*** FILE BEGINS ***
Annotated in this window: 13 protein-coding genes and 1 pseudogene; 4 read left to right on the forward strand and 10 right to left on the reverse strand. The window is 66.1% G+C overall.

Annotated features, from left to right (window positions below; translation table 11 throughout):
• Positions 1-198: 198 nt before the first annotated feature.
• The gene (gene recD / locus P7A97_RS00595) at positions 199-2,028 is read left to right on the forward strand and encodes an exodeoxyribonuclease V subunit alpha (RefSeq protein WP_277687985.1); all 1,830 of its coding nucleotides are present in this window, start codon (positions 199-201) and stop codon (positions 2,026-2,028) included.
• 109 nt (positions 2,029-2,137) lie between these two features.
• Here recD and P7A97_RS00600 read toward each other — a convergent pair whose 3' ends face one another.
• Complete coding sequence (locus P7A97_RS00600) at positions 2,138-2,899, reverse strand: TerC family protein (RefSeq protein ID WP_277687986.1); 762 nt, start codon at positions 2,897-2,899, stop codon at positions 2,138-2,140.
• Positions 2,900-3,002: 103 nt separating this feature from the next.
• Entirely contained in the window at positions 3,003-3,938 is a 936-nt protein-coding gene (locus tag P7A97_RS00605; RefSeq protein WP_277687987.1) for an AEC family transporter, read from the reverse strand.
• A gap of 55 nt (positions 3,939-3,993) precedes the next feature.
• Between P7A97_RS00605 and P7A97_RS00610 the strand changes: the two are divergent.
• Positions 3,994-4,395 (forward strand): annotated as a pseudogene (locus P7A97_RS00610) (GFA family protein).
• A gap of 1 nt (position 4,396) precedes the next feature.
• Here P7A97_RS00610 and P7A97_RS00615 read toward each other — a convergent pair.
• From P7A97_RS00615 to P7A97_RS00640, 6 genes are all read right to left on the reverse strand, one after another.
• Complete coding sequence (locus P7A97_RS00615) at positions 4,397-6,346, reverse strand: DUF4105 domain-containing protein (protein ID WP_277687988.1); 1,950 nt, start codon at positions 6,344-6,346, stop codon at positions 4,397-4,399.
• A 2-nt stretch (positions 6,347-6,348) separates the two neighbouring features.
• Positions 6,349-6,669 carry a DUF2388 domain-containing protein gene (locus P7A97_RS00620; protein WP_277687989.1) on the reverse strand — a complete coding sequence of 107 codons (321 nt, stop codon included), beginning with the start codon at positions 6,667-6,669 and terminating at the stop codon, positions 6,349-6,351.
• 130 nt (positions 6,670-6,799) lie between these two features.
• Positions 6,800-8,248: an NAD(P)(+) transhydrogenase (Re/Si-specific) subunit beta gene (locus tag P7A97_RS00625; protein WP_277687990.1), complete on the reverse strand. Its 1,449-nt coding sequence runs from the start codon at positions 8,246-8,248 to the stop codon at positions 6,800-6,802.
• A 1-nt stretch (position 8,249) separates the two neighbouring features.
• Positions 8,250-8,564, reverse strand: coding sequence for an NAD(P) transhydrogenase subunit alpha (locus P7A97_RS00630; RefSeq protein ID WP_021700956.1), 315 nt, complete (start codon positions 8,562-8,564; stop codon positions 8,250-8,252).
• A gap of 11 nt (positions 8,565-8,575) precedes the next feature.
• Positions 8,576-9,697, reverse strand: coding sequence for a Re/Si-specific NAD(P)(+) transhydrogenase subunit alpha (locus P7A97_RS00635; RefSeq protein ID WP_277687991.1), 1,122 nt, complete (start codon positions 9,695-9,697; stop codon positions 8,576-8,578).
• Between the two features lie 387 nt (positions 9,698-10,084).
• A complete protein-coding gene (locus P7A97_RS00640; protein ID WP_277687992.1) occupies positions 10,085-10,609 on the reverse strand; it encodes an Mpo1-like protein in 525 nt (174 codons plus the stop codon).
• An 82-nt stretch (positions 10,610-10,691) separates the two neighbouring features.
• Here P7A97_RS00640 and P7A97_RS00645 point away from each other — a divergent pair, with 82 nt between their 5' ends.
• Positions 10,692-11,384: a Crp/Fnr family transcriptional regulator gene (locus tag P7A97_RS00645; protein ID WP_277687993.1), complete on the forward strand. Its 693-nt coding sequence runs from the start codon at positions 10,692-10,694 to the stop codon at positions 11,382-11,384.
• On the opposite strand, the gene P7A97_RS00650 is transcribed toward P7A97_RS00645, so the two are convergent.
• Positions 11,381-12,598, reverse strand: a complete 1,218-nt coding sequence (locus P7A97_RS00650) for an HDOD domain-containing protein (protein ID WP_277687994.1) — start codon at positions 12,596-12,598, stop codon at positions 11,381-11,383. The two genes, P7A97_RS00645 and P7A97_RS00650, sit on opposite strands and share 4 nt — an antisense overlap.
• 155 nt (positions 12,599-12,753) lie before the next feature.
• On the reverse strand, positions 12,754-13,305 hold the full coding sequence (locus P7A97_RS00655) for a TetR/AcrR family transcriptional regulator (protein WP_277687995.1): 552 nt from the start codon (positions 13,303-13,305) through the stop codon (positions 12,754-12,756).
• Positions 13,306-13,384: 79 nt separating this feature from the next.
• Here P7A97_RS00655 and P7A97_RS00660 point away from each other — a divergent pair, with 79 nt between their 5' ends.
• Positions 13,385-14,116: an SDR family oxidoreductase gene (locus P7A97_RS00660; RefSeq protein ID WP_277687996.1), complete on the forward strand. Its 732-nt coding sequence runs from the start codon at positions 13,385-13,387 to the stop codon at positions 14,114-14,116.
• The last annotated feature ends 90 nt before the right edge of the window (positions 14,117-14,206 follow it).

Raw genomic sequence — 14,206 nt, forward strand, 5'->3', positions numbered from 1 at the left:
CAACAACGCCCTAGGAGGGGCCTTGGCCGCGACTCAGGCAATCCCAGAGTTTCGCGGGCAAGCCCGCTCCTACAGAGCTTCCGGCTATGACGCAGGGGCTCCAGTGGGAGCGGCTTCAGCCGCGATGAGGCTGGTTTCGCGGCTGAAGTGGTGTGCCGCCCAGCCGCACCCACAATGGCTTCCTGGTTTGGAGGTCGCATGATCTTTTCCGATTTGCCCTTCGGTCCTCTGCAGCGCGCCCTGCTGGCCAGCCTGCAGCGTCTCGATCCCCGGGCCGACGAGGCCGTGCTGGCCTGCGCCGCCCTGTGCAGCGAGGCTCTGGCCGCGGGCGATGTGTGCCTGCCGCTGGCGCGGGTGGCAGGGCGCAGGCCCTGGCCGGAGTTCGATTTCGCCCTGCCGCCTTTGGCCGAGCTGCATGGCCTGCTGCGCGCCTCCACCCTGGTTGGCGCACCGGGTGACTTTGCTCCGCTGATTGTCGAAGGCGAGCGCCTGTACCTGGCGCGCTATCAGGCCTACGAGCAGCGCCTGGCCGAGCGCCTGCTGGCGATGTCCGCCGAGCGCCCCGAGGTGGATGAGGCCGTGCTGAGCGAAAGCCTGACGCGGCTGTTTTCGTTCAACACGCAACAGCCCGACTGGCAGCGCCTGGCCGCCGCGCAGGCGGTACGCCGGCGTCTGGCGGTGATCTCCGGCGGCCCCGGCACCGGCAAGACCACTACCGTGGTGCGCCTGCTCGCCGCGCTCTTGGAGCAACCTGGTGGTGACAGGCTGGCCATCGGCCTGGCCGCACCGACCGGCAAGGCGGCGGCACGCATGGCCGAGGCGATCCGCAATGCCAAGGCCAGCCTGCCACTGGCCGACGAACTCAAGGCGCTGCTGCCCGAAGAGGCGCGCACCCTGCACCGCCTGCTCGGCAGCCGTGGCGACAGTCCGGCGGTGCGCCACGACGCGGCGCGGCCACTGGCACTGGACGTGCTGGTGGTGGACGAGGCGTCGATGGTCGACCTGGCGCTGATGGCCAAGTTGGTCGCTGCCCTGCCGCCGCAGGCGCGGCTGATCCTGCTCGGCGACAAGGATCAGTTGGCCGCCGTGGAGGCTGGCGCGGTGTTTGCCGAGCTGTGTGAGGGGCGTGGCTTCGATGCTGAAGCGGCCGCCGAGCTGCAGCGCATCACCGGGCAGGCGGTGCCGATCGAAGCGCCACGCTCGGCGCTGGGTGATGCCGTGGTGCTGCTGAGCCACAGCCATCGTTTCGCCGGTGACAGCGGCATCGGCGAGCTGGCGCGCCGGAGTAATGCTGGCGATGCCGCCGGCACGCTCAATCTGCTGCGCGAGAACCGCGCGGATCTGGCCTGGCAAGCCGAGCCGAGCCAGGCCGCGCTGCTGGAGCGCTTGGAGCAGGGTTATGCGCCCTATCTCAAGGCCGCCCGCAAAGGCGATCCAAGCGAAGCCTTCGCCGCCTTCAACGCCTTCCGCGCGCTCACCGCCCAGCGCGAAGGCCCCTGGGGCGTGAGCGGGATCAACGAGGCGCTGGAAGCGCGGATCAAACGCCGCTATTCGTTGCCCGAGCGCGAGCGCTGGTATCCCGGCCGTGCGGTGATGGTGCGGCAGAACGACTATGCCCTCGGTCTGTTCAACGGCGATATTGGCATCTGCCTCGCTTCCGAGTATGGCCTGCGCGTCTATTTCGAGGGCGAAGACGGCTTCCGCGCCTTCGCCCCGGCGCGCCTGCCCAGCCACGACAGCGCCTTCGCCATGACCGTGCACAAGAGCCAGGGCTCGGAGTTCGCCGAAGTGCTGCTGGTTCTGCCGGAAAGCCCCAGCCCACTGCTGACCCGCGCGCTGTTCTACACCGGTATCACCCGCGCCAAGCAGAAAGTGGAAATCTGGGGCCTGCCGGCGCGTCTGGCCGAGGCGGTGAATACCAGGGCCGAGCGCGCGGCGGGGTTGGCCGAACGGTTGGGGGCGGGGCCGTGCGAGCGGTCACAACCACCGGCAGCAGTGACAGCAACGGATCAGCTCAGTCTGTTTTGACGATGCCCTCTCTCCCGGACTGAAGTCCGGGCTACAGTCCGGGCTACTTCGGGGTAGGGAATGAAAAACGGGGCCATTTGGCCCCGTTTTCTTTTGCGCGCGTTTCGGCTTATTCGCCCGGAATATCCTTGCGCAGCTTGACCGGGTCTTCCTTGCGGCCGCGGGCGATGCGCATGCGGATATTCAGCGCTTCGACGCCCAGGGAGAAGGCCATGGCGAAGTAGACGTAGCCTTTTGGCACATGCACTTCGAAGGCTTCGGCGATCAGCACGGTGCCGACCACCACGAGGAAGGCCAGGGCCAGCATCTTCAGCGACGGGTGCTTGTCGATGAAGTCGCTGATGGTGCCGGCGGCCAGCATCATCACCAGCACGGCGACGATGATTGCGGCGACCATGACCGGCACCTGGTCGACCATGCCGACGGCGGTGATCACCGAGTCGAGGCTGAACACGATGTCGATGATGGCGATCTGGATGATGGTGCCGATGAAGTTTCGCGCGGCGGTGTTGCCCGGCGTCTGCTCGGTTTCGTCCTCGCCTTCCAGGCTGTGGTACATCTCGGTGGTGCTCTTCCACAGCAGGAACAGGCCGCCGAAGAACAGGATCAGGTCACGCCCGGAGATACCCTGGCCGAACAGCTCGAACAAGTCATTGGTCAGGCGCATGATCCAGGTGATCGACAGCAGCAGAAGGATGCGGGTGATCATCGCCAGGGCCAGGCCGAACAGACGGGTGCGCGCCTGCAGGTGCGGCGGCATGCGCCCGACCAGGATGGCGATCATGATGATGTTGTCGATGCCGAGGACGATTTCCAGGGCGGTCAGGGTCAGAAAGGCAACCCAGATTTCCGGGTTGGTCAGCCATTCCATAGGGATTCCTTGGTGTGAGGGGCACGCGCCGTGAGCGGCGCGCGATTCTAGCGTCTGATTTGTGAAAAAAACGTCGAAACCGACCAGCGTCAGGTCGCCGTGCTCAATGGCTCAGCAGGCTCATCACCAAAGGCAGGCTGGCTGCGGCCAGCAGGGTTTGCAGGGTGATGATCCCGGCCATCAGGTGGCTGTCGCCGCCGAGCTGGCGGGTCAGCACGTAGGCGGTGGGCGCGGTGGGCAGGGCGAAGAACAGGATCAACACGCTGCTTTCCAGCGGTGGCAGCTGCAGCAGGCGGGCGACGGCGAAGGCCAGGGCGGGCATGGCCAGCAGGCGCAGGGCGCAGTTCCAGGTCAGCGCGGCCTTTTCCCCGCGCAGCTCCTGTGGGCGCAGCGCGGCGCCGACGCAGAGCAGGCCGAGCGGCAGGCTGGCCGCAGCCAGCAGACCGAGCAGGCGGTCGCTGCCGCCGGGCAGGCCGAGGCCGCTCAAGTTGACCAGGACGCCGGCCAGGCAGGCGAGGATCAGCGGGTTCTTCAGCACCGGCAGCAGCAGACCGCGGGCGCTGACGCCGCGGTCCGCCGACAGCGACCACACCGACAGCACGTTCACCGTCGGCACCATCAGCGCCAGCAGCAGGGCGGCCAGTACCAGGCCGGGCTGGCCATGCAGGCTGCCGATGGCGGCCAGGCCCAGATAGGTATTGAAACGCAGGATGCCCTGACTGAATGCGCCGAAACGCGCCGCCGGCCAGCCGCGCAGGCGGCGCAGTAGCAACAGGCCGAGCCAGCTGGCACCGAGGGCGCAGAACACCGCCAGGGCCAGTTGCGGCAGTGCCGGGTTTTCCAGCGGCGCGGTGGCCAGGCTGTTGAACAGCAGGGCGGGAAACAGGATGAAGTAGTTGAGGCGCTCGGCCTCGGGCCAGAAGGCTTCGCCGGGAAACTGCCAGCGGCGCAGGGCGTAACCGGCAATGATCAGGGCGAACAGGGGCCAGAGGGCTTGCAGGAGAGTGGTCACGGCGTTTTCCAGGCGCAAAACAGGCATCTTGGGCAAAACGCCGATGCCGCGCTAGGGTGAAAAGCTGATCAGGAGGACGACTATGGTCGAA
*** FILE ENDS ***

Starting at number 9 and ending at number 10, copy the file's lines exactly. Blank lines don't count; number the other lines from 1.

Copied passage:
• Entirely contained in the window at positions 3,003-3,938 is a 936-nt protein-coding gene (locus tag P7A97_RS00605; RefSeq protein WP_277687987.1) for an AEC family transporter, read from the reverse strand.
• A gap of 55 nt (positions 3,939-3,993) precedes the next feature.